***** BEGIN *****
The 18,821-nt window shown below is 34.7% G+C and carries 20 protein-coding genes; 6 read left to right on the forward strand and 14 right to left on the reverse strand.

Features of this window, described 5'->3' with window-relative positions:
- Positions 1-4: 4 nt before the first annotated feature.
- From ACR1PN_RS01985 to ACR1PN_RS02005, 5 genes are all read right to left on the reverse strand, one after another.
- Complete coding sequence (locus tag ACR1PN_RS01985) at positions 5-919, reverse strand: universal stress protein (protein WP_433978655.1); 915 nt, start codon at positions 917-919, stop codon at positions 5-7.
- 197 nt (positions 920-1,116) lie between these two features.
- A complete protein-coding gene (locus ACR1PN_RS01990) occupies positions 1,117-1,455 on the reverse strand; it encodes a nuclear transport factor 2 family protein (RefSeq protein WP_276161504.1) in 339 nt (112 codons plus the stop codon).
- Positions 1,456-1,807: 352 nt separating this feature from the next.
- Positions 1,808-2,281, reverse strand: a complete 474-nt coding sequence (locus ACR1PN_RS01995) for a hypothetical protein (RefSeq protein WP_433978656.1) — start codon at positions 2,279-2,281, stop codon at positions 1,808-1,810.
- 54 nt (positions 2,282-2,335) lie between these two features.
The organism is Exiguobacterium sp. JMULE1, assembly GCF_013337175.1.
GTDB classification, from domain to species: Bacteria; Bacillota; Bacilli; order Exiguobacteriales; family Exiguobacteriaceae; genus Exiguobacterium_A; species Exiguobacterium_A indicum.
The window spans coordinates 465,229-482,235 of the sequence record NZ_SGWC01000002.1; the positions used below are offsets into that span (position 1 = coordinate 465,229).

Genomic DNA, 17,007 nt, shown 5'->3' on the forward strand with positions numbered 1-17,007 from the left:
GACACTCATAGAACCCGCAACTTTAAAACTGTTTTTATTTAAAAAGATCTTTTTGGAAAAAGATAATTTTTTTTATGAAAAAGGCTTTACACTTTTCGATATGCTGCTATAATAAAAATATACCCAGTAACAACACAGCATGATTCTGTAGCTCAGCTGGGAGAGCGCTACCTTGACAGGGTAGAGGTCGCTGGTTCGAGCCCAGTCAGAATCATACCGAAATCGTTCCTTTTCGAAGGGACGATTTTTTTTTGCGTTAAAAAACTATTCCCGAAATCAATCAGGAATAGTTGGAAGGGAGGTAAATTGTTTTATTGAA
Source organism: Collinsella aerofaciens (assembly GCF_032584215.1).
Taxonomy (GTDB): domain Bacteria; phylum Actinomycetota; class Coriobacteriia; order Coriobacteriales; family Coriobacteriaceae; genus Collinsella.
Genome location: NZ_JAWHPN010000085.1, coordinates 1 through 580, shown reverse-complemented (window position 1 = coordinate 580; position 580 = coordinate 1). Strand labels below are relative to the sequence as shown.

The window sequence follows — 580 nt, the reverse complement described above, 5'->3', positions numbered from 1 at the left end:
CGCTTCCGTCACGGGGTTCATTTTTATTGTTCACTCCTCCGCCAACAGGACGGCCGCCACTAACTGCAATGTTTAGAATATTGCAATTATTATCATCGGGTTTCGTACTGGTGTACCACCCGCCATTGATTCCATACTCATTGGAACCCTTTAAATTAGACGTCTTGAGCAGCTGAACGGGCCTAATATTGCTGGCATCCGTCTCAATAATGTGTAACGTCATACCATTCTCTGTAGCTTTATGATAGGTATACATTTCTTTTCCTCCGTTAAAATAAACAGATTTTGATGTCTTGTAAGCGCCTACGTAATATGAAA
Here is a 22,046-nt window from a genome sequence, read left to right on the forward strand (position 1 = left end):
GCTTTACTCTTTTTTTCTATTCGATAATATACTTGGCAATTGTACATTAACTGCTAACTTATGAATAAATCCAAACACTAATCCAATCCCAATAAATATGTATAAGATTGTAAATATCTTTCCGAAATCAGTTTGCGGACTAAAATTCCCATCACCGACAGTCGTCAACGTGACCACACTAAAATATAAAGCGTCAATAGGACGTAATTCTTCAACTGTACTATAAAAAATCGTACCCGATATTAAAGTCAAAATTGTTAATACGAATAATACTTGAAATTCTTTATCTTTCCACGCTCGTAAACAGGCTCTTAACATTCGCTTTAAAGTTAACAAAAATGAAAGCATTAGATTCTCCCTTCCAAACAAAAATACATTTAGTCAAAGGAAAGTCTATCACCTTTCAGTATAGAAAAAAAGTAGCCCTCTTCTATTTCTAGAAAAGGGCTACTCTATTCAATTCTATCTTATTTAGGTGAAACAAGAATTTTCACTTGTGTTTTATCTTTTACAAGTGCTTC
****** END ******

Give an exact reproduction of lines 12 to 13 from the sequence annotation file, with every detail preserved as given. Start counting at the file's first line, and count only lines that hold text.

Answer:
GTDB classification, from domain to species: Bacteria; Bacillota; Bacilli; order Exiguobacteriales; family Exiguobacteriaceae; genus Exiguobacterium_A; species Exiguobacterium_A indicum.
The window spans coordinates 465,229-482,235 of the sequence record NZ_SGWC01000002.1; the positions used below are offsets into that span (position 1 = coordinate 465,229).